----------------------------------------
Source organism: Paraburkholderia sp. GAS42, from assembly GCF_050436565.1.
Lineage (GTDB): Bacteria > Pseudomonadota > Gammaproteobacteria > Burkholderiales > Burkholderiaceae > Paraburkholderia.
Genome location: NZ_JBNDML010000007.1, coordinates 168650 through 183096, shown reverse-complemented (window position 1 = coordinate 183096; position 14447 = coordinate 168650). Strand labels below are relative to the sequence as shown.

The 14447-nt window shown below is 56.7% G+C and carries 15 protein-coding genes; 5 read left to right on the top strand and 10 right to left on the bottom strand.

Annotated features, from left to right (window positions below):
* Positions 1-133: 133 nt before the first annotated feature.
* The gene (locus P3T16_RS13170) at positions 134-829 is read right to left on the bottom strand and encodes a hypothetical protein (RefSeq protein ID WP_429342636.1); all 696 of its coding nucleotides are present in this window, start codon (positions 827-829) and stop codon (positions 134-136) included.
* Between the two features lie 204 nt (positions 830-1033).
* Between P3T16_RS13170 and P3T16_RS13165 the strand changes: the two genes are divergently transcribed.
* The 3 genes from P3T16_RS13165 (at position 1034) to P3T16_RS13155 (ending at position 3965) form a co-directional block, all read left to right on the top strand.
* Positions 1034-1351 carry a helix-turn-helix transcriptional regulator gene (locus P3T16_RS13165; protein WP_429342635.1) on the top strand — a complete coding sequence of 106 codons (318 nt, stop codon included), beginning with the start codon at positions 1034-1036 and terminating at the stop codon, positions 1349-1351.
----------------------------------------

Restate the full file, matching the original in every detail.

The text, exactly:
Source organism: Paraburkholderia sp. GAS42, from assembly GCF_050436565.1.
Lineage (GTDB): Bacteria > Pseudomonadota > Gammaproteobacteria > Burkholderiales > Burkholderiaceae > Paraburkholderia.
Genome location: NZ_JBNDML010000007.1, coordinates 168650 through 183096, shown reverse-complemented (window position 1 = coordinate 183096; position 14447 = coordinate 168650). Strand labels below are relative to the sequence as shown.

The 14447-nt window shown below is 56.7% G+C and carries 15 protein-coding genes; 5 read left to right on the top strand and 10 right to left on the bottom strand.

Annotated features, from left to right (window positions below):
* Positions 1-133: 133 nt before the first annotated feature.
* The gene (locus P3T16_RS13170) at positions 134-829 is read right to left on the bottom strand and encodes a hypothetical protein (RefSeq protein ID WP_429342636.1); all 696 of its coding nucleotides are present in this window, start codon (positions 827-829) and stop codon (positions 134-136) included.
* Between the two features lie 204 nt (positions 830-1033).
* Between P3T16_RS13170 and P3T16_RS13165 the strand changes: the two genes are divergently transcribed.
* The 3 genes from P3T16_RS13165 (at position 1034) to P3T16_RS13155 (ending at position 3965) form a co-directional block, all read left to right on the top strand.
* Positions 1034-1351 carry a helix-turn-helix transcriptional regulator gene (locus P3T16_RS13165; protein WP_429342635.1) on the top strand — a complete coding sequence of 106 codons (318 nt, stop codon included), beginning with the start codon at positions 1034-1036 and terminating at the stop codon, positions 1349-1351.